Victorian Education Minister, James Merlino, encouraged principals to discard the materials sent by the Scientology group.
“Teachers and principals receive information sent to them from a wide variety of groups and organisations,” Merlino said.
“Principals are education professionals. We trust that they are able to choose correctly what information is useful for their school and I am confident this would be thrown in the bin.”
Scientology still shrinking rapidly in Australia
By Tony Ortega, October 18, 2017
The new census reports are out in Australia, and Scientology has another great showing. In 2011, the last time numbers were gathered, 2,160 Australians identified themselves as Scientologists. The totals for the 2016 census were just released, and this time 1,685 Australians in a country of just over 24 million said they were Scientologists — a 21-percent drop.
That’s right in line with the numbers we’ve been telling you about for years here at the Underground Bunker. A new defector, Peter Nyiri, who had access to enrollment documents at the Flag Land Base, said he agreed with Paul Burkhart, a 2013 defector who worked at the Hollywood Guaranty Building, a nerve center of Scientology’s upper echelons, who estimated that worldwide active membership is now down to “less than 20,000” around the world.
“Expansion” indeed. Thanks for that new data, friends Down Under!
Church of Scientology clears final hurdle in establishing Rivervale centre | Southern Gazette
The Church of Scientology has cleared its last hurdle to get a centre up and running in Rivervale.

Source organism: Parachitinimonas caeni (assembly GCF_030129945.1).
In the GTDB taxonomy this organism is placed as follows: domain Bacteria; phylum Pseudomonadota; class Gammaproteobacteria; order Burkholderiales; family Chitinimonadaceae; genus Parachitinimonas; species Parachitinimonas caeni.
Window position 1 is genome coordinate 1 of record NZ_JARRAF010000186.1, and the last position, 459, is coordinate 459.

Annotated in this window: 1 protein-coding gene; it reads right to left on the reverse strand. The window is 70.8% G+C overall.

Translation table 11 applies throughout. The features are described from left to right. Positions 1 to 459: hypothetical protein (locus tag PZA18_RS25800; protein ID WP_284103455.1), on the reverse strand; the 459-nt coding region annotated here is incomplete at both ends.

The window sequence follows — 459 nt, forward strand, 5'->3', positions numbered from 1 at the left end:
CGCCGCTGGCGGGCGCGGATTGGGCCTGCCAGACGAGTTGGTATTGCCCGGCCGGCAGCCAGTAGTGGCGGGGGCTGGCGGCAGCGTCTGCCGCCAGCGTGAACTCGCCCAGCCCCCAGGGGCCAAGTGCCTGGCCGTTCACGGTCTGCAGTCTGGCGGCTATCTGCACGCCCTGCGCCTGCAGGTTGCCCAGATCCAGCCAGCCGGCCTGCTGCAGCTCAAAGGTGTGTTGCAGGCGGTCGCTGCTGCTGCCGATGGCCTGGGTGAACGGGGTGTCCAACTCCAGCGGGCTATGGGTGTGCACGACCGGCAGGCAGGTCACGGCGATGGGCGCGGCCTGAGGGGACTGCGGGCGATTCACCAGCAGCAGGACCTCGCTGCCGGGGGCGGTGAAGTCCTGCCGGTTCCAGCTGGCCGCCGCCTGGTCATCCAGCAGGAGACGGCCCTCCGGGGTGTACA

The $9.3 million project on the corner of Belmont Avenue and Cleaver Avenue was approved in June but today had one of the conditions removed by the Metro Central Joint Development Assessment Panel (JDAP).
Plans for the centre show multiple classrooms and offices as well as a “purification room”.
Town planners the Rowe Group went to the State Administrative Tribunal on behalf of the church for a mediation hearing in July to delete three conditions.
Only one of the conditions relating to the electrical substation was removed as the applicants accepted conditions about providing public art on the site to a minimum value of 1 per cent of the estimated cost of the development.
Metro Central JDAP presiding member Charles Johnson said the development had the green light before the revised application came to the panel.
“They decided to appeal some conditions and it was discussed at the confidential mediation session,” he said.
“In the end there was a modifications to the substation and they accepted the issue about public art.
“We have treated the development as any other place of worship.”
The centre had previously been given the green light in 2015 but had a two year extension approved in June.
Scientology is a religion that was created by American author L. Ron Hubbard and has high profile followers such as Tom Cruise and John Travolta.